3 months later and Tech Crunch published another article about the Flexport story with the following quip about how well things were going:

The volume of goods shipped by Flexport is up 16X year over year, and the company just crossed $1 billion in merchandise moved this year. Those goods would be worth $2.5 billion at retail, while all of Amazon saw $107 billion in revenue in 2015. Petersen beams, saying “We’re 2% of their size just a few years into our business”.

The article goes on to talk about how Flexport can actually reroute individual pallets during a shipment so that businesses can start using container ships as “moving warehouses”. How amazing is that? It’s only a matter of time before the entire platform is connected to point-of-sale systems and transparency is then available across the entire supply chain leading to massive cost savings with artificial intelligence algorithms constantly optimizing everything while taking into account other data sets like “weather data” for example. Dashboards like this one will provide instant insights into the costs of shipping each order:

MBAs from all over the planet will become aware of the massive opportunity here for the “digitization of freight forwarding” and people will start talking about the Internet-of-Shipping. Some startups will inevitably start calling themselves the “Uber of Shipping Containers“. Flexport will eventually end up acquiring any startup that succeeds, and burying those that don’t at sea. Then we’ll enter the era of drone cargo ships and things will get even more efficient.

Flexport isn’t just about software. They’ve already began building physical warehouses. According to the company blog, Flexport ships more freight between Hong Kong and Los Angeles than any other city pair so that node makes a good starting point for a future “network of physical logistics centers” which promise to “keep rates low as we consolidate multiple clients’ cargo into fewer shipments” and remove the inefficiencies they often experience by involving third parties.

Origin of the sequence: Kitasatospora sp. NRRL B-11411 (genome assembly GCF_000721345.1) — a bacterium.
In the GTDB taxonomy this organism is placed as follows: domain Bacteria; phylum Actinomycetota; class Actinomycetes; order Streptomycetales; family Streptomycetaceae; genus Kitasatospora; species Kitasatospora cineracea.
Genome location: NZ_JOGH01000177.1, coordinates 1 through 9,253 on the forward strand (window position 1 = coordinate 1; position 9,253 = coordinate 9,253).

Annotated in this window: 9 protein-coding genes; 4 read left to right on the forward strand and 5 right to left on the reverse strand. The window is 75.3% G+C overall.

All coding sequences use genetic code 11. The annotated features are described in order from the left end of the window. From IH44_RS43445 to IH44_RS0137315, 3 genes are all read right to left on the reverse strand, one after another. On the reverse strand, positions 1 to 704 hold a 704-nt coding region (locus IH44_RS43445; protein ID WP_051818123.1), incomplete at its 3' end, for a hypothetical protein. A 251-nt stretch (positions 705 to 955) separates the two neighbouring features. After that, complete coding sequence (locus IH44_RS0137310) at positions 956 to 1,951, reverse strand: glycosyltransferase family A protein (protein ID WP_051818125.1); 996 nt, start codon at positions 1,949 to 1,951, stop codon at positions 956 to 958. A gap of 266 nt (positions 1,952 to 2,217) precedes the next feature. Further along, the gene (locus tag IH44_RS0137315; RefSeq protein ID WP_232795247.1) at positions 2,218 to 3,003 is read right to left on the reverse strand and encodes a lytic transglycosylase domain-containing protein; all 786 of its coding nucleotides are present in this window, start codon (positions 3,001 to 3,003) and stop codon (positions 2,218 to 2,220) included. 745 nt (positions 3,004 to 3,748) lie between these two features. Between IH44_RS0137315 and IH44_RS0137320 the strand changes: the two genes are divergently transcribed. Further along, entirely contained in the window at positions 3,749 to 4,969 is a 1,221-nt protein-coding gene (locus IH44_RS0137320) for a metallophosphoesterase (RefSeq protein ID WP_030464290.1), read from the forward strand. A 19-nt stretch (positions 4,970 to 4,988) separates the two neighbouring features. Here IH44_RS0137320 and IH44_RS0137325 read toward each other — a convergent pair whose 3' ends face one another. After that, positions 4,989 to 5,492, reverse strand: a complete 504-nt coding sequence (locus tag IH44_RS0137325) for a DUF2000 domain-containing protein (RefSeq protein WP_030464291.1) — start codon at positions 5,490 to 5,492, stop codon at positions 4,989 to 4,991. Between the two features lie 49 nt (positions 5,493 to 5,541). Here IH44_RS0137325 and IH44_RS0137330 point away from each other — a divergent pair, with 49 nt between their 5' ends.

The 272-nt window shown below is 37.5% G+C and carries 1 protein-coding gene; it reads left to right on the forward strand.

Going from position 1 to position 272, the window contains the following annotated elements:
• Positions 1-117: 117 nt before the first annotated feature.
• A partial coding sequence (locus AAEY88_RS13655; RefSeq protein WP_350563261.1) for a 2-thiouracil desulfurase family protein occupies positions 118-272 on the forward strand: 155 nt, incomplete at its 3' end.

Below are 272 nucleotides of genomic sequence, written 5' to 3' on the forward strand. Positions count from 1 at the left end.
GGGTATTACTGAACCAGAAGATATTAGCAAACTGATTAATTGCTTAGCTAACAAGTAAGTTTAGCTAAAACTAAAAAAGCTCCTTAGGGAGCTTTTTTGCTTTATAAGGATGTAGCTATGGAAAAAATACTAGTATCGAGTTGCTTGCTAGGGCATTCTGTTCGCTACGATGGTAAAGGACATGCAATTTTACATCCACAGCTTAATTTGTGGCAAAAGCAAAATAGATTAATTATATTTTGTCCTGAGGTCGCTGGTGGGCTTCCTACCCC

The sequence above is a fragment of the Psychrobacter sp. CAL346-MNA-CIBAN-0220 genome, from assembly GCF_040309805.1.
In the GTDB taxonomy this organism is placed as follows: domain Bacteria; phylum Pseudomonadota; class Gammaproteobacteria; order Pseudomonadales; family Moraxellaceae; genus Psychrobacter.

Going back to our Branston example, we weren’t able to get a quote from Freeport without sending them a “request for a demo”. This means that they’re catering towards the 20% of the market that does 80% of the shipping. This of course leaves some space for a startup that caters to one-off shipments like ours by allowing you to compare prices across freight forwarding companies. We found a startup called iContainer which claims to be the “Expedia of container shipping”. Within 30 seconds we were able to get a quote to ship our entire 10-pallet order of delicious Branston pickle on the 21st of September for $2,046:

Spanish startup iContainers has taken in just over $8 million in funding so far, and they certainly aren’t the only player. There are dozens of “freight forwarding software companies” that all want to get a piece of this lucrative market given their nearest competitor in most cases is an Excel spreadsheet or even pen and paper. The best way to see clearly in such fragmented markets is to look where all the money goes. The caliber of investors who have climbed on-board Flexport and the rapid growth they’ve realized would point to this company being responsible for software that will eat freight forwarding as quickly as we eat Branston and cheddar sandwiches.